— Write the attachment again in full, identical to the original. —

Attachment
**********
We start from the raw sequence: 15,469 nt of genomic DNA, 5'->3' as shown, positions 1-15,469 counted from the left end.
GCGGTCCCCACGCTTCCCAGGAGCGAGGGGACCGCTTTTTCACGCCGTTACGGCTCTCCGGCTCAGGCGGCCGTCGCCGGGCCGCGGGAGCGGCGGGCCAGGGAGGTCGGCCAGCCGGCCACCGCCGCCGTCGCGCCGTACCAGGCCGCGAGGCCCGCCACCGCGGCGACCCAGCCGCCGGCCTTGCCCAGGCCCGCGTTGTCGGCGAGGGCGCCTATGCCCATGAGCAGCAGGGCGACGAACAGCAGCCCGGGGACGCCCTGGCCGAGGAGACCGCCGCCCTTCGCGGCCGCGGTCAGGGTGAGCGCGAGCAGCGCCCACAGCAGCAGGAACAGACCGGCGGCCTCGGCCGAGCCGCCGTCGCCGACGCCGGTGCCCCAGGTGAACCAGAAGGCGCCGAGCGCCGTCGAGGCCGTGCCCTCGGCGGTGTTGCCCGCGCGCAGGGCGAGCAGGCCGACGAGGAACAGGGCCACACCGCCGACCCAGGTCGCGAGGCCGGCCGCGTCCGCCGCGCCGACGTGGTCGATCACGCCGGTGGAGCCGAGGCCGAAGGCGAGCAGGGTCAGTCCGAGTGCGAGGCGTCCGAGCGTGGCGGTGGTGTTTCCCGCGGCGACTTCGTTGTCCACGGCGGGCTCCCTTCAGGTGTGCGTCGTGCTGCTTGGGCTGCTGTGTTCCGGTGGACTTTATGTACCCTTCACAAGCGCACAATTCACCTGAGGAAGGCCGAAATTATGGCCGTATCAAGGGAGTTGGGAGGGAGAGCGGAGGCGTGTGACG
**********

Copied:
We start from the raw sequence: 15,469 nt of genomic DNA, 5'->3' as shown, positions 1-15,469 counted from the left end.
GCGGTCCCCACGCTTCCCAGGAGCGAGGGGACCGCTTTTTCACGCCGTTACGGCTCTCCGGCTCAGGCGGCCGTCGCCGGGCCGCGGGAGCGGCGGGCCAGGGAGGTCGGCCAGCCGGCCACCGCCGCCGTCGCGCCGTACCAGGCCGCGAGGCCCGCCACCGCGGCGACCCAGCCGCCGGCCTTGCCCAGGCCCGCGTTGTCGGCGAGGGCGCCTATGCCCATGAGCAGCAGGGCGACGAACAGCAGCCCGGGGACGCCCTGGCCGAGGAGACCGCCGCCCTTCGCGGCCGCGGTCAGGGTGAGCGCGAGCAGCGCCCACAGCAGCAGGAACAGACCGGCGGCCTCGGCCGAGCCGCCGTCGCCGACGCCGGTGCCCCAGGTGAACCAGAAGGCGCCGAGCGCCGTCGAGGCCGTGCCCTCGGCGGTGTTGCCCGCGCGCAGGGCGAGCAGGCCGACGAGGAACAGGGCCACACCGCCGACCCAGGTCGCGAGGCCGGCCGCGTCCGCCGCGCCGACGTGGTCGATCACGCCGGTGGAGCCGAGGCCGAAGGCGAGCAGGGTCAGTCCGAGTGCGAGGCGTCCGAGCGTGGCGGTGGTGTTTCCCGCGGCGACTTCGTTGTCCACGGCGGGCTCCCTTCAGGTGTGCGTCGTGCTGCTTGGGCTGCTGTGTTCCGGTGGACTTTATGTACCCTTCACAAGCGCACAATTCACCTGAGGAAGGCCGAAATTATGGCCGTATCAAGGGAGTTGGGAGGGAGAGCGGAGGCGTGTGACG